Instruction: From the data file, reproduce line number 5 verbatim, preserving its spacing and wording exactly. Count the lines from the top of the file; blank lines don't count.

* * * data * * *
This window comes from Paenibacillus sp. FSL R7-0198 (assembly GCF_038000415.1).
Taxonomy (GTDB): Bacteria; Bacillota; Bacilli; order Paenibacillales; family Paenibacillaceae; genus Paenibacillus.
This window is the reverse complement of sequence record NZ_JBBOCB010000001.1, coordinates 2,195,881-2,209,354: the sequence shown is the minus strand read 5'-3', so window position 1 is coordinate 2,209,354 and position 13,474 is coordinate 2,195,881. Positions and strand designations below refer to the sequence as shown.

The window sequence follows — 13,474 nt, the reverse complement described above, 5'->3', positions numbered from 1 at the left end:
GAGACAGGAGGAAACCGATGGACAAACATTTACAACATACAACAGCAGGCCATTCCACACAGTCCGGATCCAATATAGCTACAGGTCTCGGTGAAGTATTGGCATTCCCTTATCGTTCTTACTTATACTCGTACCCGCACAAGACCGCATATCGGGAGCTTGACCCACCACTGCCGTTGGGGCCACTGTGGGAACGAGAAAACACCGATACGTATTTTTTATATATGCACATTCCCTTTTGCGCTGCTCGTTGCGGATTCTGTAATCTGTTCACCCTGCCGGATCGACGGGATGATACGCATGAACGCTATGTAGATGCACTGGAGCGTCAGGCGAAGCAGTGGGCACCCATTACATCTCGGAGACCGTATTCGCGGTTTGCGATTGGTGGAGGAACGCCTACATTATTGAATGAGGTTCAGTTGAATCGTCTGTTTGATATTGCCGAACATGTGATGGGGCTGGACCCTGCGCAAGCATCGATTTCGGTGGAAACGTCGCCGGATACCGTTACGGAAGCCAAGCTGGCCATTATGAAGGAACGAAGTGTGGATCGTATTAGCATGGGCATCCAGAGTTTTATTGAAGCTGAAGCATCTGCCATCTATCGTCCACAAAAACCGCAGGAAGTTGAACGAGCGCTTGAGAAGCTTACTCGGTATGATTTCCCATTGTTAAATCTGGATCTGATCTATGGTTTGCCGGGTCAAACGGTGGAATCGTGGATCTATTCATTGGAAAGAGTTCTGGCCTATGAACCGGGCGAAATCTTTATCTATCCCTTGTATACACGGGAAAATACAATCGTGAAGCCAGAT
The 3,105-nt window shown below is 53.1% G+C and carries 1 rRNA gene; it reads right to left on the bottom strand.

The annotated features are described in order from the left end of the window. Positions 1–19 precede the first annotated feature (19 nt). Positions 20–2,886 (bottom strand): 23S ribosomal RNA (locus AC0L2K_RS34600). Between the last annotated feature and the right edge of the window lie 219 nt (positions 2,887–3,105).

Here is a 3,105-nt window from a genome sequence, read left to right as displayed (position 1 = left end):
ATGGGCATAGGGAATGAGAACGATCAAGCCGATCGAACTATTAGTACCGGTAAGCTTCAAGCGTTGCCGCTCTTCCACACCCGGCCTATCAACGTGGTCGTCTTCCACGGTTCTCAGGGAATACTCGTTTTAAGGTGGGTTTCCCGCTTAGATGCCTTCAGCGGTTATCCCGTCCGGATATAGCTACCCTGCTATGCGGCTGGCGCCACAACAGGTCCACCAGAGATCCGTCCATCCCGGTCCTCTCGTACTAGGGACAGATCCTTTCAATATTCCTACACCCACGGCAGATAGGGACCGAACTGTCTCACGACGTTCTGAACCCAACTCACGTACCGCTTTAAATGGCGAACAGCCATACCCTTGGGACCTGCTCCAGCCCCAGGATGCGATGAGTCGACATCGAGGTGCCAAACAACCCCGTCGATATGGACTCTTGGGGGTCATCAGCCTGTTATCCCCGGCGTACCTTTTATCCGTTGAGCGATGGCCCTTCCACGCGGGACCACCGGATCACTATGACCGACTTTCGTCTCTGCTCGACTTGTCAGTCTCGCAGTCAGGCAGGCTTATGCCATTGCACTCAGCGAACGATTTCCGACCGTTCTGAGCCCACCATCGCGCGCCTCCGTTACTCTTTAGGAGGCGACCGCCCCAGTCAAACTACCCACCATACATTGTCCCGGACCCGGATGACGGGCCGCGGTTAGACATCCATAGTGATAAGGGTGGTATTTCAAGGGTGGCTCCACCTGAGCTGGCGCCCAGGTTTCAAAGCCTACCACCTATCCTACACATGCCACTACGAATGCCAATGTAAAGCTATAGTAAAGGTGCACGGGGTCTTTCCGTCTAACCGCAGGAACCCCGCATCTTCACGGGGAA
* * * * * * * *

GAGACAGGAGGAAACCGATGGACAAACATTTACAACATACAACAGCAGGCCATTCCACACAGTCCGGATCCAATATAGCTACAGGTCTCGGTGAAGTATTGGCATTCCCTTATCGTTCTTACTTATACTCGTACCCGCACAAGACCGCATATCGGGAGCTTGACCCACCACTGCCGTTGGGGCCACTGTGGGAACGAGAAAACACCGATACGTATTTTTTATATATGCACATTCCCTTTTGCGCTGCTCGTTGCGGATTCTGTAATCTGTTCACCCTGCCGGATCGACGGGATGATACGCATGAACGCTATGTAGATGCACTGGAGCGTCAGGCGAAGCAGTGGGCACCCATTACATCTCGGAGACCGTATTCGCGGTTTGCGATTGGTGGAGGAACGCCTACATTATTGAATGAGGTTCAGTTGAATCGTCTGTTTGATATTGCCGAACATGTGATGGGGCTGGACCCTGCGCAAGCATCGATTTCGGTGGAAACGTCGCCGGATACCGTTACGGAAGCCAAGCTGGCCATTATGAAGGAACGAAGTGTGGATCGTATTAGCATGGGCATCCAGAGTTTTATTGAAGCTGAAGCATCTGCCATCTATCGTCCACAAAAACCGCAGGAAGTTGAACGAGCGCTTGAGAAGCTTACTCGGTATGATTTCCCATTGTTAAATCTGGATCTGATCTATGGTTTGCCGGGTCAAACGGTGGAATCGTGGATCTATTCATTGGAAAGAGTTCTGGCCTATGAACCGGGCGAAATCTTTATCTATCCCTTGTATACACGGGAAAATACAATCGTGAAGCCAGAT